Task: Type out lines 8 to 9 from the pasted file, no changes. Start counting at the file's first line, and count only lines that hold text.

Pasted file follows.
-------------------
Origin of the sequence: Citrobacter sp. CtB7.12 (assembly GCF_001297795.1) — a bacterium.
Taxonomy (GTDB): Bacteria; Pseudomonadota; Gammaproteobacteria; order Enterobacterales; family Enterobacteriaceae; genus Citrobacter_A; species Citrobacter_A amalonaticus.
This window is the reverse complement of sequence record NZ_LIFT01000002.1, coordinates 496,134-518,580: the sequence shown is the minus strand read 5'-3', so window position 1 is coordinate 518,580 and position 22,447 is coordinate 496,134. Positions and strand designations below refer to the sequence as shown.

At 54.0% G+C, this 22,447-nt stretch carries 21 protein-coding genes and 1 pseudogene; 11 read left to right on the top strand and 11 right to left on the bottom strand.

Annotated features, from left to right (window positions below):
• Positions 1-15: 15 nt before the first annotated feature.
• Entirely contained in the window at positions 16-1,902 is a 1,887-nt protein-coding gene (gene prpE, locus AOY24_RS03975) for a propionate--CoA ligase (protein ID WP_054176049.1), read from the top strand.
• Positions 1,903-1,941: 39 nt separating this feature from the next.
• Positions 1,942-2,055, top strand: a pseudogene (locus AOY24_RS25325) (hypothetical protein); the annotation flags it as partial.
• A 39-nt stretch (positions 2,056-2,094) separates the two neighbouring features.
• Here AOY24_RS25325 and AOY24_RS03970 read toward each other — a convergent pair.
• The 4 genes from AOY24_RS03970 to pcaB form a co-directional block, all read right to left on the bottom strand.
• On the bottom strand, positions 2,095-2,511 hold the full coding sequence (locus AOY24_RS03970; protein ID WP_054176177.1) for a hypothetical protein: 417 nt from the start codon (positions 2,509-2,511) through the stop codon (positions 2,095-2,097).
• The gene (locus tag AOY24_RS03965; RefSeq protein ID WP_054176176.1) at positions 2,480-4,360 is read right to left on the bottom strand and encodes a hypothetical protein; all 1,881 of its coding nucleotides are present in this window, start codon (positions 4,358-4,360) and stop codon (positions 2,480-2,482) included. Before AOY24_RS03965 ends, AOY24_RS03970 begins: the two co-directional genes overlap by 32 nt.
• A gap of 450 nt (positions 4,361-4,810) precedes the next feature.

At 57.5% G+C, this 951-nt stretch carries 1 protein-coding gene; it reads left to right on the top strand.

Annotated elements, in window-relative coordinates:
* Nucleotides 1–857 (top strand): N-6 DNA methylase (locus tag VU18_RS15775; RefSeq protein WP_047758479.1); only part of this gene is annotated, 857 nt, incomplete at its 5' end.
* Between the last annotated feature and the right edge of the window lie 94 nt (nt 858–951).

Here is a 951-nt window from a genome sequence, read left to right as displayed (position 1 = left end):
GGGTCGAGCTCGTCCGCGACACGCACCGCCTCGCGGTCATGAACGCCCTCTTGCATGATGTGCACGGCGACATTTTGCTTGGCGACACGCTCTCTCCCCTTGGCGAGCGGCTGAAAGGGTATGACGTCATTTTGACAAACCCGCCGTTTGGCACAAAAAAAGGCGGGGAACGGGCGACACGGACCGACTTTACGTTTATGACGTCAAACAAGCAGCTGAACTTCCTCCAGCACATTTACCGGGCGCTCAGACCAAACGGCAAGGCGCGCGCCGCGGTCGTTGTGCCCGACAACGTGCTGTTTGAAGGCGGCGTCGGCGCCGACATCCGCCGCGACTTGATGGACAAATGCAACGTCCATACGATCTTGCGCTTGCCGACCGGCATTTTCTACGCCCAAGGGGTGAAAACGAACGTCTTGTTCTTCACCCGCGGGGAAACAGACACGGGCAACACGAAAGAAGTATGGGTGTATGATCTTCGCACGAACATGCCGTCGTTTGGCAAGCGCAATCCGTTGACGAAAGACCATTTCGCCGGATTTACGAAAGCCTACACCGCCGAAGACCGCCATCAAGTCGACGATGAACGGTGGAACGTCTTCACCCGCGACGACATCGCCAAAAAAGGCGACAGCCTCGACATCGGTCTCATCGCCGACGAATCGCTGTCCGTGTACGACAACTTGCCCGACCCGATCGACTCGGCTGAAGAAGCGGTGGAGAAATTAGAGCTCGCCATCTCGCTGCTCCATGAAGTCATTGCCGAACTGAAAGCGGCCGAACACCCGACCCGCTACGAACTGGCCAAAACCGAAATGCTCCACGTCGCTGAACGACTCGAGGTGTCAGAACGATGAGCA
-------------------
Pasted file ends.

• Positions 1,903-1,941: 39 nt separating this feature from the next.
• Positions 1,942-2,055, top strand: a pseudogene (locus AOY24_RS25325) (hypothetical protein); the annotation flags it as partial.